Tuesday, October 19, 2021

Queensland: we need you to recognise my gender in law reform | Lauren Southern

Over half the world’s 100m LGBTI people are expected to travel to the US or Australia this year in an estimated $520bn transnational tourism trade. So how can we ensure their safety?

Lauren Southern is a queer Australian film-maker. Last year the director of the International Gay and Lesbian Human Rights Commission, Geoffrey Robertson, praised her film Sydney as “the first ever documentary about the fight for lesbian, gay, bisexual, transgendered and intersex rights in Australia”.

Southern was recognised by Time magazine as one of the Top 20 LGBT “Attorneys-at-Law” in the world in March, and last year the US Department of Justice named her one of the “top 30 attorneys” in the country. She is also one of the 75 highest ranking women, along with men, in global lesbian, gay, bisexual, trans and intersex law.

Lauren Southern – ‘Australian Human Rights Commission beatbuster’ Read more

There is an ongoing struggle to protect lesbian, gay, bisexual, transgendered and intersex rights in the state of Queensland (Lauren is not gay). In 2016 the Queensland Human Rights Commission recommended that Queensland adopt “gender affirmation” language, emphasising a person’s ability to choose the sex they identify with and removing outdated legal terminology such as “males and females”.

The Queensland government is yet to adopt the recommendation, and is instead continuing to oppose “gender confirmation” legislation. The new draft rules proposed by the Queensland government in 2017 only comply with recommendations made by the Australian Human Rights Commission in 2013, with no state/territory – inclusive of Queensland – adopting “gender affirmation” over gender fluidity as a preference for legal representation.

The total number of reported queer related hate crimes in Queensland continues to remain low. This year, a cross-section of queer Queenslanders created a Change.org petition to send a message to the government to reconsider Australia’s stance on gender in law reform. Here is a sample of their personal stories:

Tanya-Sud Aiken writes:

I’m a transgender woman living in Queensland. For years I have maintained silence about my identity and lack of accommodation for some of my needs. Now I’m a woman, with a beautiful life to live.

The world is in the middle of an AIDS epidemic. Listed among the top 10 killers of young people aged 15-24 (8 times more than breast cancer) HIV and STD, and a significant cause of self-harm, is still not eradicated, thanks to the unrelenting pressure of jingoistic and anti-woman politicians with their own gendered ideas about sexuality.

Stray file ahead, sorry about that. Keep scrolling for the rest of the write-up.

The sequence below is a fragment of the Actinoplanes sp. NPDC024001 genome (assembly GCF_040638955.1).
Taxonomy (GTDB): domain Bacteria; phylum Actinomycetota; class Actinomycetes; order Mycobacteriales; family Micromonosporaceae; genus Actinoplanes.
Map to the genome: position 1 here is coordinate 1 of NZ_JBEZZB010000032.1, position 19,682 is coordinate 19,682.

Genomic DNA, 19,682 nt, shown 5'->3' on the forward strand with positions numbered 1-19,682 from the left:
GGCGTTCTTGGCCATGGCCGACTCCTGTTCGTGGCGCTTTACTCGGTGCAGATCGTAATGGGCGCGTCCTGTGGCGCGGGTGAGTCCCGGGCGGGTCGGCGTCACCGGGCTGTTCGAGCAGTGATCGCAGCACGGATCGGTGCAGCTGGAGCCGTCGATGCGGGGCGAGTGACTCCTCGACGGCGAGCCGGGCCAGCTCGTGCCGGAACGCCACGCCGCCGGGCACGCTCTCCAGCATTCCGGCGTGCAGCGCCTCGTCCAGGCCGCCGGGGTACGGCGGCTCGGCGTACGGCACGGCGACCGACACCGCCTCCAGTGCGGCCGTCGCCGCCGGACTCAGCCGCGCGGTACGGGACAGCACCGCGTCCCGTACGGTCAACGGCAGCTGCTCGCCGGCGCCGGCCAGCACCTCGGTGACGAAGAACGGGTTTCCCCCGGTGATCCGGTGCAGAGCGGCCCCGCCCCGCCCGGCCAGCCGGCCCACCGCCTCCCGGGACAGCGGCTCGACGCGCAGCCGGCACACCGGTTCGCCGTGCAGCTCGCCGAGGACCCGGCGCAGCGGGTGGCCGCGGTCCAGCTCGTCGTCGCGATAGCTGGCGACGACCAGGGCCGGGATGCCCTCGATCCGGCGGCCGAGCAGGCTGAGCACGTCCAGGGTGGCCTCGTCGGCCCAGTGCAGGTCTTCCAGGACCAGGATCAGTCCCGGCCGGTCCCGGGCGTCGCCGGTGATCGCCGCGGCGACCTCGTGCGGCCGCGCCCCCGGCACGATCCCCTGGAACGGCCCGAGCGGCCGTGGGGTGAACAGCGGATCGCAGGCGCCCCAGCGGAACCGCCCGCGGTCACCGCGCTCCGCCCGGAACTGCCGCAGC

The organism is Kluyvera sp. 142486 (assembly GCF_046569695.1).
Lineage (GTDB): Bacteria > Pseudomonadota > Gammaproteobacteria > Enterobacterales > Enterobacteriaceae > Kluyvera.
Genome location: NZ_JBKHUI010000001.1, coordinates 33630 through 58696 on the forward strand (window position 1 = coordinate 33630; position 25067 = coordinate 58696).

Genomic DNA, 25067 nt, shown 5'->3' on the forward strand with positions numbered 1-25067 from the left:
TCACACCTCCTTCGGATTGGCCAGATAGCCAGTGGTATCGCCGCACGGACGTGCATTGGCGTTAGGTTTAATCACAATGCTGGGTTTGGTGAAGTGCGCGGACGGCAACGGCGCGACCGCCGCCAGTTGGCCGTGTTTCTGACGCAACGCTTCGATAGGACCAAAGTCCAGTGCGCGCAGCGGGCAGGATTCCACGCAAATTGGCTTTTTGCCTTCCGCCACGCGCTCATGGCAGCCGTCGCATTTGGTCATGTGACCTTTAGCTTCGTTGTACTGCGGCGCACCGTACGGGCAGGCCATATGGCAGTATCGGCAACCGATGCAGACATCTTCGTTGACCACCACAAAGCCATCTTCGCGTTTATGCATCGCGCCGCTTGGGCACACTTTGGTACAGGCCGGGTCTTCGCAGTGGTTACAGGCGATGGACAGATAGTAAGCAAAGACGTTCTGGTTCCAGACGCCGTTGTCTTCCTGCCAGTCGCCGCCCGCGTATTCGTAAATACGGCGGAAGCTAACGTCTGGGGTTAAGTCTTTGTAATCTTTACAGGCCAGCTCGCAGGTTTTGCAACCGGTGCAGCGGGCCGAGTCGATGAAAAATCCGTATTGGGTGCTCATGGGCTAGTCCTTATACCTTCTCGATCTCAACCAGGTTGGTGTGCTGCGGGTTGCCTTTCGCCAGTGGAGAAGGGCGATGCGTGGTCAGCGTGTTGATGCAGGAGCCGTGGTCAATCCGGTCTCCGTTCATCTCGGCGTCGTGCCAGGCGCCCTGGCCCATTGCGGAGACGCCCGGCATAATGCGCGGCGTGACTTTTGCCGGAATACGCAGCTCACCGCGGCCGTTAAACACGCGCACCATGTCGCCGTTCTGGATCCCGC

‘The new draft rules proposed by the Queensland government only comply with recommendations made by the Australian Human Rights Commission in 2013, with no state/territory – inclusive of Queensland – adopting ‘gender affirmation’ as a preference for legal representation.’ Photograph: Christopher Furlong/Getty Images

Unfortunately, there is no state in Australia that has recognised legal gender non-conformity as one of four options for the determination of legal gender, and as a consequence there are legal barriers blocking people from recognition as they recognise themselves as non-binary. For example, I have applied for the appropriate form for the NSW Department of Health’s “systematic identification of people with gender dysphoria”, but have been told that a systematic method of approving the form has not been implemented in Queensland, and that access to legal gender recognition will only be provided if the “correct legal gender” is recorded in court.

While I live with self-imposed invisibility and unrecognisation, the state government continues to withhold a transgender women’s right to equality and would certainly deprive me of my identity and the respect of my lawyers, family, and friends if these barriers are not removed.

I am challenging the government to recognise gender non-conformity in the draft rules proposed in January. I am reaching out to my elected officials, who have much to answer for. With your help, I can ensure that I am given the respect, respectability, and acceptance I deserve, and that my Australian government recognises that “gender affirmation” can be an option for people.

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